“Yes, he told me that the board meeting didn’t end up being timed so well.”
“Oh, the board meeting was timed just fine. You could say that the burst pipes weren’t timed so well,” Adina corrected her. “Nu, baruch Hashem it’s behind us now.”
The small pizzas that Malka had arranged soon disappeared, along with Adina’s simple cheesecake, and Yael’s mushroom quiche. Now all that remained on the table were two disposal trays, a few cups, and a pile of crumpled napkins. The two younger women leaned forward to clear the table and bring the pleasant evening to a close, but Adina stopped them.
“One minute,” she said, and Malka and Yael sat back again. “You know that I usually plan a program for the teachers’ parties.”
“You never did that for the parties that are made up of just us!” Yael took on a look of feigned insult.
“So I’m correcting that today.” Adina rose and walked over to the large table in the room. “After all, how can I make a party for two such devoted teachers on the staff, with just food and talking on the program, right?”
Malka and Yael nodded in unison.
“Excellent.” Mrs. Kotzker placed two sheets of paper and two pens on the coffee table in front of them. “Now, each of you take a paper and a pen.”
Mechanically, Malka pulled the paper toward her. Her mother didn’t plan to play tic-tac-toe or hangman with them. This was going to be something else, and she was wasn’t at all sure that whatever it was, she was going to like it.
“Yes, Morah,” Yael chirped. “What should we write?”
“I don’t know how good I am at preparing such programs,” Adina said after a long moment of silence. “But we’re going to try.”
“Is it a game?” Malka queried.
Her mother was quiet again. “I wanted to do it like this.” She shook her head and put her pen back on the table. “But suddenly, I’m getting cold feet. You’re both too mature for me to organize your lives with notes and drawings, aren’t you?”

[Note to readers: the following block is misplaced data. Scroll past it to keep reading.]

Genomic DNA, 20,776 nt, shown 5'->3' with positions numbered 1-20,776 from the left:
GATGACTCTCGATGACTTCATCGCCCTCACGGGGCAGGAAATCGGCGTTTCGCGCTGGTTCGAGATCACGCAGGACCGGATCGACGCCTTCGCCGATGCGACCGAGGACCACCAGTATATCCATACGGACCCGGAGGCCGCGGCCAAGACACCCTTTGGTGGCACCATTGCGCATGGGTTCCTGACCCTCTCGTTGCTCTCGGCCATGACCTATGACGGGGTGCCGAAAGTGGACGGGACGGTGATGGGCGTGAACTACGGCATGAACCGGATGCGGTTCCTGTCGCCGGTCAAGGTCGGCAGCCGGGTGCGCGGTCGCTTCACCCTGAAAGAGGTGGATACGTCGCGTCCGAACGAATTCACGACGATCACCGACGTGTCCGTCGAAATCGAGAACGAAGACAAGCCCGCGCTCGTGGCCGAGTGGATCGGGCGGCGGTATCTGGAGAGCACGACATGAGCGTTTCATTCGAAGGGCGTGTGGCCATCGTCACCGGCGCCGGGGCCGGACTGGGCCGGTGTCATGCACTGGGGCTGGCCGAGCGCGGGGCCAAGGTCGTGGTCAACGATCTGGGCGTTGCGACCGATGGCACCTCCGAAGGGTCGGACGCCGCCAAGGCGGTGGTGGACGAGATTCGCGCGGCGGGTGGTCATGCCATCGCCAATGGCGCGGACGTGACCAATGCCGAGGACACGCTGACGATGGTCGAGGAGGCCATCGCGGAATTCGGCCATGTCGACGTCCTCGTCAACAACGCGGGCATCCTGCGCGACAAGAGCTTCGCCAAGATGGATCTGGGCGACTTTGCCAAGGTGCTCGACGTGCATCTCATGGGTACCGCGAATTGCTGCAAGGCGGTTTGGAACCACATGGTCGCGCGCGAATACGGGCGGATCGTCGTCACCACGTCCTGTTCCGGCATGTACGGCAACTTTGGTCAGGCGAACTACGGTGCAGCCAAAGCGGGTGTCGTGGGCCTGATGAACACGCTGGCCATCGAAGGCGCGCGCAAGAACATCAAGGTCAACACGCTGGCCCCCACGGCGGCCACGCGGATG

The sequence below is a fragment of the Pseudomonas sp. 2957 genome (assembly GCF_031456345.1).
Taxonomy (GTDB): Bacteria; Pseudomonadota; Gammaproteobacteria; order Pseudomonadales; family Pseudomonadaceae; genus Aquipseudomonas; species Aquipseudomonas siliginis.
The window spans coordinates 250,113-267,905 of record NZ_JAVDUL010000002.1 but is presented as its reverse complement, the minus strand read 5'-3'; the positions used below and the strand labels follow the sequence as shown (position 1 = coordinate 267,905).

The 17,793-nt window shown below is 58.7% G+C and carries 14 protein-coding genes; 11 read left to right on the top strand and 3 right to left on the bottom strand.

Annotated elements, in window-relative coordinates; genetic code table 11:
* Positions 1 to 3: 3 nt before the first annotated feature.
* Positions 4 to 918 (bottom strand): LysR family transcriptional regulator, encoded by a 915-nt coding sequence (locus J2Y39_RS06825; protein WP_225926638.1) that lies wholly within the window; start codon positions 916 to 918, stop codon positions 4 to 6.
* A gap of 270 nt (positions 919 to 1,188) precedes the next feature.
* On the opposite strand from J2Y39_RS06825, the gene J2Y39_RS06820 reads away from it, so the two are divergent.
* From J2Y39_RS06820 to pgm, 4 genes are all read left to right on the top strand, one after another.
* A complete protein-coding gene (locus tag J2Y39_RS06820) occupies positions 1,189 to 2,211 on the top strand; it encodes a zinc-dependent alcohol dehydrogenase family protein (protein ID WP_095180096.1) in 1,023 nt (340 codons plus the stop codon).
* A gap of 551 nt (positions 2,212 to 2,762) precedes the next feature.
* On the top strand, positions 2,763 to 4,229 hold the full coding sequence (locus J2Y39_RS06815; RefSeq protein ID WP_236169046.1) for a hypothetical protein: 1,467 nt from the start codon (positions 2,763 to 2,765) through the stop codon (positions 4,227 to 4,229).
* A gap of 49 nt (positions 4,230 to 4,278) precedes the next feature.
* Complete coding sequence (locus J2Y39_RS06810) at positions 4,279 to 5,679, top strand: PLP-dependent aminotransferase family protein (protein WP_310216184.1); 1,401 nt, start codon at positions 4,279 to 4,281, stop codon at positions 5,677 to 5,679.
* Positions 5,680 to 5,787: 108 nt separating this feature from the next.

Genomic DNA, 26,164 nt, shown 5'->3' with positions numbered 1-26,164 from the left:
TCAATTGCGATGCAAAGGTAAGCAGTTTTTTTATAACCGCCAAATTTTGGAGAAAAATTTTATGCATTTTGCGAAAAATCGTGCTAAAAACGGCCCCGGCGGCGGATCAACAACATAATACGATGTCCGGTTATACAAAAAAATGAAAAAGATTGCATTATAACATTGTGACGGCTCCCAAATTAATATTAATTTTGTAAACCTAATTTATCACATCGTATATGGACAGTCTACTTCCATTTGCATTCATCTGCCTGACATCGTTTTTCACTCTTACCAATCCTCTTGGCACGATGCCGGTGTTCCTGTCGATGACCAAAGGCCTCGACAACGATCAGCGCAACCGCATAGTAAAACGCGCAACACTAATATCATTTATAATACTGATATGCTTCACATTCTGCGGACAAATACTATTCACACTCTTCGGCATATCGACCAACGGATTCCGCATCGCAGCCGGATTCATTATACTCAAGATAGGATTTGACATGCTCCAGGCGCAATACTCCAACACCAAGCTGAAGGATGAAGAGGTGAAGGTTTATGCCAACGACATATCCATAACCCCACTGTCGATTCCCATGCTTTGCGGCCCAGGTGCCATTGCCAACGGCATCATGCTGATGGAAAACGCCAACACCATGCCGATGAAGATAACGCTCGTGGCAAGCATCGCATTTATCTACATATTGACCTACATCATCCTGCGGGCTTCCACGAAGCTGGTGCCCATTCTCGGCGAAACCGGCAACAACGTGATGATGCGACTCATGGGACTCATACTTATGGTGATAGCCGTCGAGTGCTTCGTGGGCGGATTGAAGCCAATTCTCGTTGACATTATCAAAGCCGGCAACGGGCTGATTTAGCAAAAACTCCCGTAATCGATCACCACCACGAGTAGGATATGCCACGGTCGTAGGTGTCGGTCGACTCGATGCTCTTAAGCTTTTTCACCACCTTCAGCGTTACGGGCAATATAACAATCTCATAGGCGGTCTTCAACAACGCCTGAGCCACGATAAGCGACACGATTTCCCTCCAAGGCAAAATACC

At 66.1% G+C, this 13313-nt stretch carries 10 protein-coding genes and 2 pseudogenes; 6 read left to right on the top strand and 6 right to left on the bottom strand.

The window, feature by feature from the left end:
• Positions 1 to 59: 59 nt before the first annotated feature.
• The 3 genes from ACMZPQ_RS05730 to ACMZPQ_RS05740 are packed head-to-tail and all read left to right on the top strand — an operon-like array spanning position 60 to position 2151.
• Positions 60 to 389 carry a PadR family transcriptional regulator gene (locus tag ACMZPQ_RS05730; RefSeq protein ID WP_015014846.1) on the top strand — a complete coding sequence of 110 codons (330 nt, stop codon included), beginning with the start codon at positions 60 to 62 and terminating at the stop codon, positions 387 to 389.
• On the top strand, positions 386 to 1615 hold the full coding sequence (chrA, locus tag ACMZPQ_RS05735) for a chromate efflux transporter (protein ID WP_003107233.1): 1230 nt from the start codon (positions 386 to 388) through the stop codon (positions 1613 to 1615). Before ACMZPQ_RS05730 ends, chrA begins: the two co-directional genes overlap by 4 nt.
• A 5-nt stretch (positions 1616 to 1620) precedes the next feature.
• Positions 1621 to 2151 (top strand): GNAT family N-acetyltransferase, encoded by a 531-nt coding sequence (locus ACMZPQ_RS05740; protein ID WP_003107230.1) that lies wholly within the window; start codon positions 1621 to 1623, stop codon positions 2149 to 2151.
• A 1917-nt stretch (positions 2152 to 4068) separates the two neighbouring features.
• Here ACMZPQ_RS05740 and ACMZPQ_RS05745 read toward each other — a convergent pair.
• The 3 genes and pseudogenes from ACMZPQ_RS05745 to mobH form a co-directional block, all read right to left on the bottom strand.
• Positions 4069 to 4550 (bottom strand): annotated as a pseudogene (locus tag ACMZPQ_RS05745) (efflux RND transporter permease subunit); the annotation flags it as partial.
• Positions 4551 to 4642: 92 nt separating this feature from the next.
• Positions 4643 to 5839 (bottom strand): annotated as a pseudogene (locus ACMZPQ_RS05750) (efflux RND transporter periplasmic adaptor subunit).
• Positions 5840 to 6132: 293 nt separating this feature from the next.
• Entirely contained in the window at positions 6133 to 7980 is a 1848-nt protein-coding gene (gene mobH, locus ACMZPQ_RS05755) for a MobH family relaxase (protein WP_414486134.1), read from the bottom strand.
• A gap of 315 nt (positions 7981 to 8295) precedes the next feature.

Both young women nodded again, and a chill spiraled down Yael’s spine. It couldn’t be; their wise principal did not expect them to put everything on the table now. That was impossible.
“So maybe you can organize it yourselves. At first I thought I’d help you with it, but now I decided to give you the honors of dealing with this complex issue and we’ll see how you manage with it yourselves.”
“Complex issue?” Yael echoed. So it was happening, despite all the wisdom and discretion over the years. Yael had never felt so furious at her principal. It wasn’t fair for Mrs. Kotzker to set her up for a confrontation with her daughter! It just wasn’t fair!
Malka noticed only her mother’s calm voice and the half smile she had on her face, and her anger also felt like it was going to choke her. Was her mother expecting to oversee the two women shaking each other’s hands and making peace with one another? Yael certainly would agree to anything the principal requested. And Malka, if only not to be the rebellious daughter, would have to agree to it as well.
“So I’m leaving it up to you to prepare next year’s schedule.” Adina smiled, and two mouths opened wide in response.
“What?” Yael asked, thrown off kilter. Was that all?
“I was looking for a fun way to inform you of your new job, but in the end, old lady that I am, I am hereby announcing it in the most boring fashion possible. What can I do? I’m not cut out for these kinds of fun activities that you two are so used to planning and executing.”
“Plan the schedule?” Malka also allowed herself to breathe easier. No handshaking? Her imagination was in overdrive again… “I have no problem with it,” she said hurriedly.